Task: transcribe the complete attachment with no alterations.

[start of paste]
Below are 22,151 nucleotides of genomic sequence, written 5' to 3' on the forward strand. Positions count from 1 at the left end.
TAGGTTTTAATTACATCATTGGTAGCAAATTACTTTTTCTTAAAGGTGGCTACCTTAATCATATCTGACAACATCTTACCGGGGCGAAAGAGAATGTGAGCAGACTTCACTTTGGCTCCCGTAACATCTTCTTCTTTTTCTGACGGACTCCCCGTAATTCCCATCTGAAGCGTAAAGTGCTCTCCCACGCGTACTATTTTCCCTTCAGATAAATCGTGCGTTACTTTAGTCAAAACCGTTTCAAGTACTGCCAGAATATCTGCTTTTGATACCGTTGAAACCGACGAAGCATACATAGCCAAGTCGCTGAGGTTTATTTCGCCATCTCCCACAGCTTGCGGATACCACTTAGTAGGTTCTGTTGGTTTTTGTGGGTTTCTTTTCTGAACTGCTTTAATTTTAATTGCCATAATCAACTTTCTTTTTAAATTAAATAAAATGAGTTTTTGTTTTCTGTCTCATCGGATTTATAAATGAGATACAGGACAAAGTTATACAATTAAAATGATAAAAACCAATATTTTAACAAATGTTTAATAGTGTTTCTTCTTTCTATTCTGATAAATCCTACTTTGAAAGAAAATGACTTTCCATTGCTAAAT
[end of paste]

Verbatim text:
Below are 22,151 nucleotides of genomic sequence, written 5' to 3' on the forward strand. Positions count from 1 at the left end.
TAGGTTTTAATTACATCATTGGTAGCAAATTACTTTTTCTTAAAGGTGGCTACCTTAATCATATCTGACAACATCTTACCGGGGCGAAAGAGAATGTGAGCAGACTTCACTTTGGCTCCCGTAACATCTTCTTCTTTTTCTGACGGACTCCCCGTAATTCCCATCTGAAGCGTAAAGTGCTCTCCCACGCGTACTATTTTCCCTTCAGATAAATCGTGCGTTACTTTAGTCAAAACCGTTTCAAGTACTGCCAGAATATCTGCTTTTGATACCGTTGAAACCGACGAAGCATACATAGCCAAGTCGCTGAGGTTTATTTCGCCATCTCCCACAGCTTGCGGATACCACTTAGTAGGTTCTGTTGGTTTTTGTGGGTTTCTTTTCTGAACTGCTTTAATTTTAATTGCCATAATCAACTTTCTTTTTAAATTAAATAAAATGAGTTTTTGTTTTCTGTCTCATCGGATTTATAAATGAGATACAGGACAAAGTTATACAATTAAAATGATAAAAACCAATATTTTAACAAATGTTTAATAGTGTTTCTTCTTTCTATTCTGATAAATCCTACTTTGAAAGAAAATGACTTTCCATTGCTAAAT